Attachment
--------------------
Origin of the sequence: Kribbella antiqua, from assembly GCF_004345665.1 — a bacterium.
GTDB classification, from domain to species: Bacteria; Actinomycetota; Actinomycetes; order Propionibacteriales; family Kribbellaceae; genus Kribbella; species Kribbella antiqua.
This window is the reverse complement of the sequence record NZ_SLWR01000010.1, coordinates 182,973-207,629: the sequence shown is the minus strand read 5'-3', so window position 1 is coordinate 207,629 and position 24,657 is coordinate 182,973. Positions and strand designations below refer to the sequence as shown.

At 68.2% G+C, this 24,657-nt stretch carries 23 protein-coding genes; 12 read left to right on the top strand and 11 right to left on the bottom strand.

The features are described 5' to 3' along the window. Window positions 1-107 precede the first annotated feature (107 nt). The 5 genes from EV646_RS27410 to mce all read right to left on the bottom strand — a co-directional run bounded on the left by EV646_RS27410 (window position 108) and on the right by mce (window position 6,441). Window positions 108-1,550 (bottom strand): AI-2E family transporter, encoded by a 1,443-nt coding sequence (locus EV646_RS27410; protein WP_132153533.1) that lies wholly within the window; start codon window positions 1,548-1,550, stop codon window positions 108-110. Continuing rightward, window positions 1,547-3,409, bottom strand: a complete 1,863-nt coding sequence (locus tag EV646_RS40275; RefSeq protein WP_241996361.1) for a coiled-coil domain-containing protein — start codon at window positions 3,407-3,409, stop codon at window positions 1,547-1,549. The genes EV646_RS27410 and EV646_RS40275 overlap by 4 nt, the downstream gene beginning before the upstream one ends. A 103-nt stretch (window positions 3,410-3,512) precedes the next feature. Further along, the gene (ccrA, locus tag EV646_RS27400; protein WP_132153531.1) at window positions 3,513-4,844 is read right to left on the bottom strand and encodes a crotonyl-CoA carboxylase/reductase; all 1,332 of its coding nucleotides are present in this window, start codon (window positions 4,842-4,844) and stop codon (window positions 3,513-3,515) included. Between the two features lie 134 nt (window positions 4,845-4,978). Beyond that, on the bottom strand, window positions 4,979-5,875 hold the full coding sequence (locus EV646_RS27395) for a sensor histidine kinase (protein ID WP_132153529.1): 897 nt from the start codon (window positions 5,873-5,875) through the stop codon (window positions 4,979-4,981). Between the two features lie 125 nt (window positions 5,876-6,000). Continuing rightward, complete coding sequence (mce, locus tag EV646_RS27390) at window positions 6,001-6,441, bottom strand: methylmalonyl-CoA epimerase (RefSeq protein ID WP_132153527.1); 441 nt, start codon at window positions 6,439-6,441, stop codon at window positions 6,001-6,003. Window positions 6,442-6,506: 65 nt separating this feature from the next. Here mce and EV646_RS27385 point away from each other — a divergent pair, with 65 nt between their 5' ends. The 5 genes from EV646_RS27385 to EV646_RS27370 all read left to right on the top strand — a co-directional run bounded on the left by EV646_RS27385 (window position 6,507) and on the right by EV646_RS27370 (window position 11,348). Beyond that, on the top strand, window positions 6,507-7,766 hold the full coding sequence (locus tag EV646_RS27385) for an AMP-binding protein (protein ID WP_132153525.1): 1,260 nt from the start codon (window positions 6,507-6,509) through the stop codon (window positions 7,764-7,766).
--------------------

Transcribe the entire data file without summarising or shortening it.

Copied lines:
Origin of the sequence: Kribbella antiqua, from assembly GCF_004345665.1 — a bacterium.
GTDB classification, from domain to species: Bacteria; Actinomycetota; Actinomycetes; order Propionibacteriales; family Kribbellaceae; genus Kribbella; species Kribbella antiqua.
This window is the reverse complement of the sequence record NZ_SLWR01000010.1, coordinates 182,973-207,629: the sequence shown is the minus strand read 5'-3', so window position 1 is coordinate 207,629 and position 24,657 is coordinate 182,973. Positions and strand designations below refer to the sequence as shown.

At 68.2% G+C, this 24,657-nt stretch carries 23 protein-coding genes; 12 read left to right on the top strand and 11 right to left on the bottom strand.

The features are described 5' to 3' along the window. Window positions 1-107 precede the first annotated feature (107 nt). The 5 genes from EV646_RS27410 to mce all read right to left on the bottom strand — a co-directional run bounded on the left by EV646_RS27410 (window position 108) and on the right by mce (window position 6,441). Window positions 108-1,550 (bottom strand): AI-2E family transporter, encoded by a 1,443-nt coding sequence (locus EV646_RS27410; protein WP_132153533.1) that lies wholly within the window; start codon window positions 1,548-1,550, stop codon window positions 108-110. Continuing rightward, window positions 1,547-3,409, bottom strand: a complete 1,863-nt coding sequence (locus tag EV646_RS40275; RefSeq protein WP_241996361.1) for a coiled-coil domain-containing protein — start codon at window positions 3,407-3,409, stop codon at window positions 1,547-1,549. The genes EV646_RS27410 and EV646_RS40275 overlap by 4 nt, the downstream gene beginning before the upstream one ends. A 103-nt stretch (window positions 3,410-3,512) precedes the next feature. Further along, the gene (ccrA, locus tag EV646_RS27400; protein WP_132153531.1) at window positions 3,513-4,844 is read right to left on the bottom strand and encodes a crotonyl-CoA carboxylase/reductase; all 1,332 of its coding nucleotides are present in this window, start codon (window positions 4,842-4,844) and stop codon (window positions 3,513-3,515) included. Between the two features lie 134 nt (window positions 4,845-4,978). Beyond that, on the bottom strand, window positions 4,979-5,875 hold the full coding sequence (locus EV646_RS27395) for a sensor histidine kinase (protein ID WP_132153529.1): 897 nt from the start codon (window positions 5,873-5,875) through the stop codon (window positions 4,979-4,981). Between the two features lie 125 nt (window positions 5,876-6,000). Continuing rightward, complete coding sequence (mce, locus tag EV646_RS27390) at window positions 6,001-6,441, bottom strand: methylmalonyl-CoA epimerase (RefSeq protein ID WP_132153527.1); 441 nt, start codon at window positions 6,439-6,441, stop codon at window positions 6,001-6,003. Window positions 6,442-6,506: 65 nt separating this feature from the next. Here mce and EV646_RS27385 point away from each other — a divergent pair, with 65 nt between their 5' ends. The 5 genes from EV646_RS27385 to EV646_RS27370 all read left to right on the top strand — a co-directional run bounded on the left by EV646_RS27385 (window position 6,507) and on the right by EV646_RS27370 (window position 11,348). Beyond that, on the top strand, window positions 6,507-7,766 hold the full coding sequence (locus tag EV646_RS27385) for an AMP-binding protein (protein ID WP_132153525.1): 1,260 nt from the start codon (window positions 6,507-6,509) through the stop codon (window positions 7,764-7,766).